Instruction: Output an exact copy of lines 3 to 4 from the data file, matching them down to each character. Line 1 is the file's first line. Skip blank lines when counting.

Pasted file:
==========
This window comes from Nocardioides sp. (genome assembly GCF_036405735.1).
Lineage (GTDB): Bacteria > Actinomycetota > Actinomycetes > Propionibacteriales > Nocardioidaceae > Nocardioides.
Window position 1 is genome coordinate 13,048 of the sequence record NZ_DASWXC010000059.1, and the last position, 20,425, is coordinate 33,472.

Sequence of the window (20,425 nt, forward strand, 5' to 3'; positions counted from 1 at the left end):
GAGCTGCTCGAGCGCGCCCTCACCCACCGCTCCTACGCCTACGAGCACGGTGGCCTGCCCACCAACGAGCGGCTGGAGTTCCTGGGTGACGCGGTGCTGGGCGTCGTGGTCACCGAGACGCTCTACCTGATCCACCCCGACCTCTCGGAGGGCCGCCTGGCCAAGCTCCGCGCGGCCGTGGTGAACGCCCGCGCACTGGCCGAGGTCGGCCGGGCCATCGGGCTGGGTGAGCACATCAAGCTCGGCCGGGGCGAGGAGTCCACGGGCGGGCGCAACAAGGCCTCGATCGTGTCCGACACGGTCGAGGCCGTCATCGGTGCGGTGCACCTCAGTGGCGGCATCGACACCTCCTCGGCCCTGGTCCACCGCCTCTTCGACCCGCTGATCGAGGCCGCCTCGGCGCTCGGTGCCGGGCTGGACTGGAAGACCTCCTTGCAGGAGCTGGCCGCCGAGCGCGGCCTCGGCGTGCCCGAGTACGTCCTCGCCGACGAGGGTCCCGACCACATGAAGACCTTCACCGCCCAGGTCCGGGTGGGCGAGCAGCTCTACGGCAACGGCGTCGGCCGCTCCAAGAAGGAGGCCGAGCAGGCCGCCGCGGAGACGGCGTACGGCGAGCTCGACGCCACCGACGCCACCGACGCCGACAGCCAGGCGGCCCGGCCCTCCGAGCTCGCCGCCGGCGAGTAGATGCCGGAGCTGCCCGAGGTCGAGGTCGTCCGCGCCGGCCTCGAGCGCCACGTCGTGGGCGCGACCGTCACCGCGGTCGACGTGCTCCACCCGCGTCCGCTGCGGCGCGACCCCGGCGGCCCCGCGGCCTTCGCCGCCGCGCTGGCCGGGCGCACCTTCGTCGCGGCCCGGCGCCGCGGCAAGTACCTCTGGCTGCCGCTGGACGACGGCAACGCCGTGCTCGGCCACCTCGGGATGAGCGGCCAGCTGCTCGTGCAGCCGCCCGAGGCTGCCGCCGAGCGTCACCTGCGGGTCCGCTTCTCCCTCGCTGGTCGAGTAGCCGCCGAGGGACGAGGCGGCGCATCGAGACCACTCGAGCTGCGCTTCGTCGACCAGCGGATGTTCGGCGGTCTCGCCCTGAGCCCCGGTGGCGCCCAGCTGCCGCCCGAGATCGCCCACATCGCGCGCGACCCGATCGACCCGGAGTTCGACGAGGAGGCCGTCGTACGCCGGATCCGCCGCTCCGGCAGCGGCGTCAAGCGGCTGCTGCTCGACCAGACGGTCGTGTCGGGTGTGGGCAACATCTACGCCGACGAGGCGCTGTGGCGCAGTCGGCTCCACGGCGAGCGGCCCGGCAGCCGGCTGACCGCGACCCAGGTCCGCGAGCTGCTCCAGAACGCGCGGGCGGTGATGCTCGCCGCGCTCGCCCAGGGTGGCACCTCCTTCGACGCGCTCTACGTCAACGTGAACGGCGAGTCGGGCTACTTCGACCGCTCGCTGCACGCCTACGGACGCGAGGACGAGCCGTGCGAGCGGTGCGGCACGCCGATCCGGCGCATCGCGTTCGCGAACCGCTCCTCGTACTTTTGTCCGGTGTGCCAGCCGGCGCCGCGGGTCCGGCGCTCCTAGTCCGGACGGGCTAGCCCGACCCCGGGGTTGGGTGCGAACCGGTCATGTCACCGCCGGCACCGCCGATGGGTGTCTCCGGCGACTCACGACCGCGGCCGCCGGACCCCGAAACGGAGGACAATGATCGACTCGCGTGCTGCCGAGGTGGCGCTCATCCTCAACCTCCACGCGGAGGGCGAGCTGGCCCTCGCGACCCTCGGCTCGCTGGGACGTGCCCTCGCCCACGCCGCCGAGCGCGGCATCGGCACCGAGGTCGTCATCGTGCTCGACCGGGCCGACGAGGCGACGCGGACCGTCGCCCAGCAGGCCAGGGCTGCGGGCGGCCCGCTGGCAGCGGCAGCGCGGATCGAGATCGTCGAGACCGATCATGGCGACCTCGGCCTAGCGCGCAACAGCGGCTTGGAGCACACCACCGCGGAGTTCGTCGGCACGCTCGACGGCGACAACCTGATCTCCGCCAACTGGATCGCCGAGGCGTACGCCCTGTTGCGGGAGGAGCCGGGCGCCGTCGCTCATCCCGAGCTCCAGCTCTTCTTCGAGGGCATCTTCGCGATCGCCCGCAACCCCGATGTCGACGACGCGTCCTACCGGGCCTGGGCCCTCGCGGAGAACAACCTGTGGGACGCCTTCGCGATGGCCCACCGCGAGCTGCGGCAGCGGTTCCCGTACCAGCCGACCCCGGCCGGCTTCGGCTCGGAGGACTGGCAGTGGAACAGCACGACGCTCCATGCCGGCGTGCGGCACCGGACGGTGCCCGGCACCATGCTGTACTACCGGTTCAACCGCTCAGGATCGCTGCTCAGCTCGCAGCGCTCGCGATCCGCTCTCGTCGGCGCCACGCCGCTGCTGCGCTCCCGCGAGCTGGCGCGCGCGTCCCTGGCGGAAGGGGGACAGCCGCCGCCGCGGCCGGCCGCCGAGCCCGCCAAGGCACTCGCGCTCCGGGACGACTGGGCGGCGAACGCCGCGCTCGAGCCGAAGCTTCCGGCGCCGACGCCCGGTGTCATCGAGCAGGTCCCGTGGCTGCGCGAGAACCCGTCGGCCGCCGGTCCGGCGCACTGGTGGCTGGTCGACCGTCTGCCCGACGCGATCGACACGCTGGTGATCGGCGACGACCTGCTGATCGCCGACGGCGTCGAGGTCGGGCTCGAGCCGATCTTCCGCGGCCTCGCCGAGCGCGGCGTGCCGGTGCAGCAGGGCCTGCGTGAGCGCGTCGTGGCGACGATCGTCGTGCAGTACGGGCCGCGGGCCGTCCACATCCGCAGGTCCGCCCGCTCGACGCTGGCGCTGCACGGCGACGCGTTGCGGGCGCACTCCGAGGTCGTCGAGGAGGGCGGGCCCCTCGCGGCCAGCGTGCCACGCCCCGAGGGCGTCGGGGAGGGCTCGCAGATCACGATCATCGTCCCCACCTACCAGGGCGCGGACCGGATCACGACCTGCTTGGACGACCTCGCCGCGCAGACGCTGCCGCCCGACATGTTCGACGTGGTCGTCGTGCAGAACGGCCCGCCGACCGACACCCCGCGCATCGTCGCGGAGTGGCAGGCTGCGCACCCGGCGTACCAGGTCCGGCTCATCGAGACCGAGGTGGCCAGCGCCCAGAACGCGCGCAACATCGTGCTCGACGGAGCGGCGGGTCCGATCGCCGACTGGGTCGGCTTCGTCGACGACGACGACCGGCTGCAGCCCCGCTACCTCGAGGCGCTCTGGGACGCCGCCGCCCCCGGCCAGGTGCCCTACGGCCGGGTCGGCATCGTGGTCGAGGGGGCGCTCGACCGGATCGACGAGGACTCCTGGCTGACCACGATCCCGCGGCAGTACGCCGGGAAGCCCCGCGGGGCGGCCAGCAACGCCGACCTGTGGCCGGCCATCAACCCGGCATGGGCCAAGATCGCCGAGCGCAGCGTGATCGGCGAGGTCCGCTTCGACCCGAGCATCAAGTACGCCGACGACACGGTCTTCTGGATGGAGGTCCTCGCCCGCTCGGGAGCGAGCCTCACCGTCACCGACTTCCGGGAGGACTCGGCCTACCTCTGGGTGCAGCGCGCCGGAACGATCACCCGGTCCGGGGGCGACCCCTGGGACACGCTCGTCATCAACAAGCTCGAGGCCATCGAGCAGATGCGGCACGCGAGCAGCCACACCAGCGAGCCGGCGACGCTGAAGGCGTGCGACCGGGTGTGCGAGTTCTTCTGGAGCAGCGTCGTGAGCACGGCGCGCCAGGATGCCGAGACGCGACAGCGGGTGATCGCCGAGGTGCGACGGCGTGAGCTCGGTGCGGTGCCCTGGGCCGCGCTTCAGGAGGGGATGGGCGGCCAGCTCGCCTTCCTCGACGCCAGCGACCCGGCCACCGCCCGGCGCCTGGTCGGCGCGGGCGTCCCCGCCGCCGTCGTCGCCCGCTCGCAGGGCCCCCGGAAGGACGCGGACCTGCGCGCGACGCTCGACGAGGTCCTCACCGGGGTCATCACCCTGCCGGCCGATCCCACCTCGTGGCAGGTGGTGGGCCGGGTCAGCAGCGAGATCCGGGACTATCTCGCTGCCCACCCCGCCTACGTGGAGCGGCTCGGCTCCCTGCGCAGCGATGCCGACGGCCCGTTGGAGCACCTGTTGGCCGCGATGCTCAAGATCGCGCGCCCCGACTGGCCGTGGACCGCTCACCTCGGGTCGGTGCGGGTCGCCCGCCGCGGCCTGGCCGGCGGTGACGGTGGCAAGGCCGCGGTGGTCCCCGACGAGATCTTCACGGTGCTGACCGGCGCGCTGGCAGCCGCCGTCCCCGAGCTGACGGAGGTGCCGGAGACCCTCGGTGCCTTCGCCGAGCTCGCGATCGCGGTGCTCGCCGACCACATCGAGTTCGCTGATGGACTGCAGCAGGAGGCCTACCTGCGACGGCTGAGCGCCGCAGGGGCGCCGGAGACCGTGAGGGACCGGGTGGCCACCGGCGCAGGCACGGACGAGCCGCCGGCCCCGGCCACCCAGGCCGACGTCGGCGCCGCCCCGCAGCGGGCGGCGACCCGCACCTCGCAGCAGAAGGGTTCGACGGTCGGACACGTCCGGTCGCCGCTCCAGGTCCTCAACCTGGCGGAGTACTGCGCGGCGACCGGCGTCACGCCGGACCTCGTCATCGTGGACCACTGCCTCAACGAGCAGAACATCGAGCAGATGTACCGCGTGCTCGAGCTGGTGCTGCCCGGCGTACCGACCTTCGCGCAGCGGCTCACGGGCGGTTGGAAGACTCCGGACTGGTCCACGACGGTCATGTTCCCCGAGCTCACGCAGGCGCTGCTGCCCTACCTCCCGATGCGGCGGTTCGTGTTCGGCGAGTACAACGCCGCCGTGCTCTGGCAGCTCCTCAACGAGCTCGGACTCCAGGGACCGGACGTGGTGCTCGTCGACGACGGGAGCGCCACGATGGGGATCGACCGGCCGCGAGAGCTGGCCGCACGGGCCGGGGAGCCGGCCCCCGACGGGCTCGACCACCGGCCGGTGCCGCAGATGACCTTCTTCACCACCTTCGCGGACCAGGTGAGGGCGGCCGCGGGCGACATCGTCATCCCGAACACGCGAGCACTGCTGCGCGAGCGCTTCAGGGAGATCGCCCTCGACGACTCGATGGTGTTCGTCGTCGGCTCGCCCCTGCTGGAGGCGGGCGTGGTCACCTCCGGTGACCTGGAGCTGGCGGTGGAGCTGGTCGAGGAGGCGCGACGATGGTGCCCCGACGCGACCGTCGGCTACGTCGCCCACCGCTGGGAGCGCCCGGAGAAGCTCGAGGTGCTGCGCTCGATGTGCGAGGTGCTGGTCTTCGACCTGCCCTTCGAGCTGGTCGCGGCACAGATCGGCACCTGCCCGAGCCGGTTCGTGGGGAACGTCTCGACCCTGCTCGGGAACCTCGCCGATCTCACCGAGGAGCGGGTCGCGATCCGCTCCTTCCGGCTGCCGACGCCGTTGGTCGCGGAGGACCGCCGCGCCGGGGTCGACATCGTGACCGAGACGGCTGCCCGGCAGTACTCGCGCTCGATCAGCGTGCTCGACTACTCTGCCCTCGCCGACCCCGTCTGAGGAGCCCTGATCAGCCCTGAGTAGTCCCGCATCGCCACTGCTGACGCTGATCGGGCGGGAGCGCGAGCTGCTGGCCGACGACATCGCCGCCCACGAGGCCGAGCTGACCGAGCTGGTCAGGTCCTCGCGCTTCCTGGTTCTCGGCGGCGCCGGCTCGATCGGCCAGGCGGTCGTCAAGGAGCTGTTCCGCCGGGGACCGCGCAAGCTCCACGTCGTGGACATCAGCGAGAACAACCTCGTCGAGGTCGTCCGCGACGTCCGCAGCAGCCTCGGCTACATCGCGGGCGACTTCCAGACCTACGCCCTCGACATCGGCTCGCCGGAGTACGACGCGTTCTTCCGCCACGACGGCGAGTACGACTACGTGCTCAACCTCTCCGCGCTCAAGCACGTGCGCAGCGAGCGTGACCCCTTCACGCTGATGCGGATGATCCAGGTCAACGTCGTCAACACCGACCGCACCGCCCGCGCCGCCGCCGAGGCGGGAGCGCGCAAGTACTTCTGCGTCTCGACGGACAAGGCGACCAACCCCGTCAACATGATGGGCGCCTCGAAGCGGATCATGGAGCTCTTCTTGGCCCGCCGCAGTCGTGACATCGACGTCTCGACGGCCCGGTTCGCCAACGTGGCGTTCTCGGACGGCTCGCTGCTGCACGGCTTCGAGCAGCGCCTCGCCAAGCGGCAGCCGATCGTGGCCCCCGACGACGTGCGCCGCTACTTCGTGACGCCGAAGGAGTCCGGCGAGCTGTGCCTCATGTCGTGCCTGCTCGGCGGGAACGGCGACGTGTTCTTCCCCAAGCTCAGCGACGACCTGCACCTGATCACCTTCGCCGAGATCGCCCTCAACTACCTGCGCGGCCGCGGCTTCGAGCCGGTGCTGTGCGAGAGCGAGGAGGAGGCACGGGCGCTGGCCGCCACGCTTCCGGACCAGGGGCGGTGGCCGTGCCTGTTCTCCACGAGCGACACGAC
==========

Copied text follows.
Window position 1 is genome coordinate 13,048 of the sequence record NZ_DASWXC010000059.1, and the last position, 20,425, is coordinate 33,472.

Sequence of the window (20,425 nt, forward strand, 5' to 3'; positions counted from 1 at the left end):